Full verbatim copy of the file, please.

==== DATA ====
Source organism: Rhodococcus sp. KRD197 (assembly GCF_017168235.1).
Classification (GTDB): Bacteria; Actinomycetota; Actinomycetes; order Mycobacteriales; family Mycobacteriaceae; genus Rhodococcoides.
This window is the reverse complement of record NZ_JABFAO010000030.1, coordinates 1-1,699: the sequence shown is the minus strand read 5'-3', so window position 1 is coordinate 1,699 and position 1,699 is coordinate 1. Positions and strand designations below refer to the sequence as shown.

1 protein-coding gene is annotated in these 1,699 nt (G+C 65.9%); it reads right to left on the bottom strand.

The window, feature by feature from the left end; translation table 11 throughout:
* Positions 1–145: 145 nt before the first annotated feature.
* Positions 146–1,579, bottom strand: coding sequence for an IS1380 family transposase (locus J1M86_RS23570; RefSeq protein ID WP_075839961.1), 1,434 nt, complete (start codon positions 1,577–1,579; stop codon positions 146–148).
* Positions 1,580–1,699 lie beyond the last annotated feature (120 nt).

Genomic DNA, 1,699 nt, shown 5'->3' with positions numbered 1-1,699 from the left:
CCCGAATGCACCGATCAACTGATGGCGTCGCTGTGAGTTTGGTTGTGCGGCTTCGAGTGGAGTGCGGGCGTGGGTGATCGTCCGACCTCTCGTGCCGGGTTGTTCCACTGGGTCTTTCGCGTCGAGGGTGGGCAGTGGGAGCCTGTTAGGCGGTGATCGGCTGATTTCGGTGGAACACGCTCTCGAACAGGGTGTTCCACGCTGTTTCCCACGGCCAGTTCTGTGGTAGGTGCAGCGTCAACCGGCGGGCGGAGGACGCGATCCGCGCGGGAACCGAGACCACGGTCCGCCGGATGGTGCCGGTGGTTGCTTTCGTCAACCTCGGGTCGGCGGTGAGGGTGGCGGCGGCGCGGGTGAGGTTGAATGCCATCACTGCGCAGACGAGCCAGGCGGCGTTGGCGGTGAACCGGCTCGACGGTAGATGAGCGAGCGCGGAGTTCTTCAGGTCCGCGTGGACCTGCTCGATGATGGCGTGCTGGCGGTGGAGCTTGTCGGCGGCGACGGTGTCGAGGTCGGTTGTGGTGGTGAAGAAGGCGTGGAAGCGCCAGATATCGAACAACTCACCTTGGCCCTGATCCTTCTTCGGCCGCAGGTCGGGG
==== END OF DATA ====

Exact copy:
Source organism: Rhodococcus sp. KRD197 (assembly GCF_017168235.1).
Classification (GTDB): Bacteria; Actinomycetota; Actinomycetes; order Mycobacteriales; family Mycobacteriaceae; genus Rhodococcoides.
This window is the reverse complement of record NZ_JABFAO010000030.1, coordinates 1-1,699: the sequence shown is the minus strand read 5'-3', so window position 1 is coordinate 1,699 and position 1,699 is coordinate 1. Positions and strand designations below refer to the sequence as shown.

1 protein-coding gene is annotated in these 1,699 nt (G+C 65.9%); it reads right to left on the bottom strand.

The window, feature by feature from the left end; translation table 11 throughout:
* Positions 1–145: 145 nt before the first annotated feature.
* Positions 146–1,579, bottom strand: coding sequence for an IS1380 family transposase (locus J1M86_RS23570; RefSeq protein ID WP_075839961.1), 1,434 nt, complete (start codon positions 1,577–1,579; stop codon positions 146–148).
* Positions 1,580–1,699 lie beyond the last annotated feature (120 nt).

Genomic DNA, 1,699 nt, shown 5'->3' with positions numbered 1-1,699 from the left:
CCCGAATGCACCGATCAACTGATGGCGTCGCTGTGAGTTTGGTTGTGCGGCTTCGAGTGGAGTGCGGGCGTGGGTGATCGTCCGACCTCTCGTGCCGGGTTGTTCCACTGGGTCTTTCGCGTCGAGGGTGGGCAGTGGGAGCCTGTTAGGCGGTGATCGGCTGATTTCGGTGGAACACGCTCTCGAACAGGGTGTTCCACGCTGTTTCCCACGGCCAGTTCTGTGGTAGGTGCAGCGTCAACCGGCGGGCGGAGGACGCGATCCGCGCGGGAACCGAGACCACGGTCCGCCGGATGGTGCCGGTGGTTGCTTTCGTCAACCTCGGGTCGGCGGTGAGGGTGGCGGCGGCGCGGGTGAGGTTGAATGCCATCACTGCGCAGACGAGCCAGGCGGCGTTGGCGGTGAACCGGCTCGACGGTAGATGAGCGAGCGCGGAGTTCTTCAGGTCCGCGTGGACCTGCTCGATGATGGCGTGCTGGCGGTGGAGCTTGTCGGCGGCGACGGTGTCGAGGTCGGTTGTGGTGGTGAAGAAGGCGTGGAAGCGCCAGATATCGAACAACTCACCTTGGCCCTGATCCTTCTTCGGCCGCAGGTCGGGG